Art World Abstracts: Twombly and Richter Lead London Contemporary Sales, and More!

Cy Twombly, Untitled (New York City) (1970) sold for $30 million at Christie's London on Wednesday evening. (Photo via Christie's)

Cy Twombly, Untitled (New York City) (1970) sold for $30 million at Christie’s London on Wednesday evening. (Photo via Christie’s)

The London Contemporary Art auctions are hitting big prices. Sotheby’s Tuesday sale totaled at nearly $188.2 million and last night’s auction at Christie’s saw $177.9. Some top lots from both included Christie’s Cy Twombly’s Untitled (New York City), which sold for $29.9 million, also at Christie’s Gerhard Richter’s Abstraktes Bild, it sold for $46.3 million, and Sotheby’s highly anticipated Francis Bacon’s Two Studies for a Self-Portrait, which brought $22.4 million. The sales continue tonight at Phillips. [Bloomberg]

Director of the Isabella Stewart Gardner Museum Anne Hawley has announced that she will be leaving her post of 25 years. As the institution’s leader she oversaw its $114 million Renzo-Piano designed expansion, and was present for one of the biggest unsolved art crimes in history: in 1990 thieves disguised as police officers stole 13 artworks, including a Vermeer and a Rembrandt. She says she will now “be able to focus on projects and to study and just to have time.” [New York Times]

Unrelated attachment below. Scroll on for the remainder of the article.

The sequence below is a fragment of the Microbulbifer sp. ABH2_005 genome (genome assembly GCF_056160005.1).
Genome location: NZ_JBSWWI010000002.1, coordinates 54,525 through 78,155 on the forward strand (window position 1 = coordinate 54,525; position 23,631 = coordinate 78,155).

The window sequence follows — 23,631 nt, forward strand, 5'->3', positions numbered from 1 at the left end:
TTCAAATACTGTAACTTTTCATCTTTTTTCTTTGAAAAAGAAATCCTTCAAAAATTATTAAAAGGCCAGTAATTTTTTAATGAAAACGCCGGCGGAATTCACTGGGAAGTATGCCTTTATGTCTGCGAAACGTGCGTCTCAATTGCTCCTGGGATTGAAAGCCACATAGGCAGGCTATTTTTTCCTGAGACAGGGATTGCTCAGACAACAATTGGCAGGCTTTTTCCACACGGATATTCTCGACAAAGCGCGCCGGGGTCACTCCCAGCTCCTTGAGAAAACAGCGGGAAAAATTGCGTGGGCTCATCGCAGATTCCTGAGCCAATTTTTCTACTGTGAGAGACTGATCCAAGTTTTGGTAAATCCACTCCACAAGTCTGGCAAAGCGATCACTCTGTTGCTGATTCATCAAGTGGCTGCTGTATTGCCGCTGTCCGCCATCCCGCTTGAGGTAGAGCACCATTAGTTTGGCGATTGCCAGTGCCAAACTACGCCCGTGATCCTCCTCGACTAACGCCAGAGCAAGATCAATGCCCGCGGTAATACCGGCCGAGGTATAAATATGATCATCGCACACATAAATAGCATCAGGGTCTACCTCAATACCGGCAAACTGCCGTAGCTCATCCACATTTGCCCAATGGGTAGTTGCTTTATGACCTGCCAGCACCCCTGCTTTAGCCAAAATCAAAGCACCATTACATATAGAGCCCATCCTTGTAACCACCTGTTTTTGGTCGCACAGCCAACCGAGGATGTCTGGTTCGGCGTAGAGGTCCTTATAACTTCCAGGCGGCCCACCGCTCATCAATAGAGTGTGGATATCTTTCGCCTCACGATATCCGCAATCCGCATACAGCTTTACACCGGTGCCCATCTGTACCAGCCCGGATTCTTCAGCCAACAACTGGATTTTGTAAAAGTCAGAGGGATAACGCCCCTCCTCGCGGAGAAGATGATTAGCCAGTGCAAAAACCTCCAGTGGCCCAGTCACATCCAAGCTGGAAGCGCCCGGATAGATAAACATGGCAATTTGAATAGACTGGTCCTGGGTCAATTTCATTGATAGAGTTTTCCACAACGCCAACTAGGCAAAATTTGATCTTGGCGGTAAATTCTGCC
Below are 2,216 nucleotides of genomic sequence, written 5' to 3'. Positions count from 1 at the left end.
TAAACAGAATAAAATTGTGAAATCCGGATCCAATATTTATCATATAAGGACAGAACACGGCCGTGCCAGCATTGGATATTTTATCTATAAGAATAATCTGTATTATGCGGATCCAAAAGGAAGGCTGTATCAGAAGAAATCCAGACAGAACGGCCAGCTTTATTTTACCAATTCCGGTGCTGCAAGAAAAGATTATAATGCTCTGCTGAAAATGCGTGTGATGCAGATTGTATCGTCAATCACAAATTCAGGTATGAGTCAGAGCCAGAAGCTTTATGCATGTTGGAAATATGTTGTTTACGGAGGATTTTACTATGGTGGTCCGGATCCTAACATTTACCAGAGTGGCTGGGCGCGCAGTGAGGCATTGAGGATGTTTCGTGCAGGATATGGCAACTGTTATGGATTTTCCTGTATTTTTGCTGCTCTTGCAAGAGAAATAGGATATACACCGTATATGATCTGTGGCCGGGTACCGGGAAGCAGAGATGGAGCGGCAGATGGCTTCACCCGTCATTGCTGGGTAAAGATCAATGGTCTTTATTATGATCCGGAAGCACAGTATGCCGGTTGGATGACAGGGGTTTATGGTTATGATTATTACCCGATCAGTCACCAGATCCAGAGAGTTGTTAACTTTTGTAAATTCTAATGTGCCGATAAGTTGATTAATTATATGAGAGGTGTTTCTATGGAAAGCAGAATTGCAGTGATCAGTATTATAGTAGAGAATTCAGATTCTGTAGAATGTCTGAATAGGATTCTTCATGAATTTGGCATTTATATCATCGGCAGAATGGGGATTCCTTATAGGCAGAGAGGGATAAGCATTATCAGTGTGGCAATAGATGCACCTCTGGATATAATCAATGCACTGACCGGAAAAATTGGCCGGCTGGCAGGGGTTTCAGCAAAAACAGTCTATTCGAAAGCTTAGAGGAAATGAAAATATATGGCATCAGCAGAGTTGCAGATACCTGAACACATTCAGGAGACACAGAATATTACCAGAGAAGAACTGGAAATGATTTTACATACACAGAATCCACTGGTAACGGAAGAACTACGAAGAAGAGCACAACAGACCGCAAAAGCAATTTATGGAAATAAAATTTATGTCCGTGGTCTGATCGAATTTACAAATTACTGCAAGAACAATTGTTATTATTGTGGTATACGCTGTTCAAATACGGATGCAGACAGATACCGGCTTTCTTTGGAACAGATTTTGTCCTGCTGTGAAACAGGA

And another museum director is also stepping down: ICA Miami interim director Suzanne Weaver will be leaving only five months after her appointment was announced. [Art Newspaper]

The Whitworth Art Gallery in Manchester has reopened after a £15 million renovation by London-based architects MUMA, which, according to the Guardian, has opened it up a building that “has always retained a rather provincial air, along with the institutional feeling of being the University art gallery.” [Guardian]

London-based artist Gretchen Andrew has an exhibition of paintings up at West Hollywood’s De Re Gallery, but the show is also almost entirely experience through the use of virtual reality technology like Zeiss and Oculus Rift. While the gallery is exhibiting one of her paintings physically, the rest are experienced through the tech, and anyone with access to a device at home can download the show without ever visiting the gallery. [L.A. Weekly]

The Smithsonian’s Freer Gallery of Art will close in January 2016 for renovations, and is scheduled to reopen in the summer of 2017. According to a release on Art Daily, renovations will “upgrade the building’s aging infrastructure, enhance gallery spaces, incorporate new technology and improve the visitor experience.” [Art Daily]

Art World Abstracts: Twombly and Richter Lead London Contemporary Sales, and More!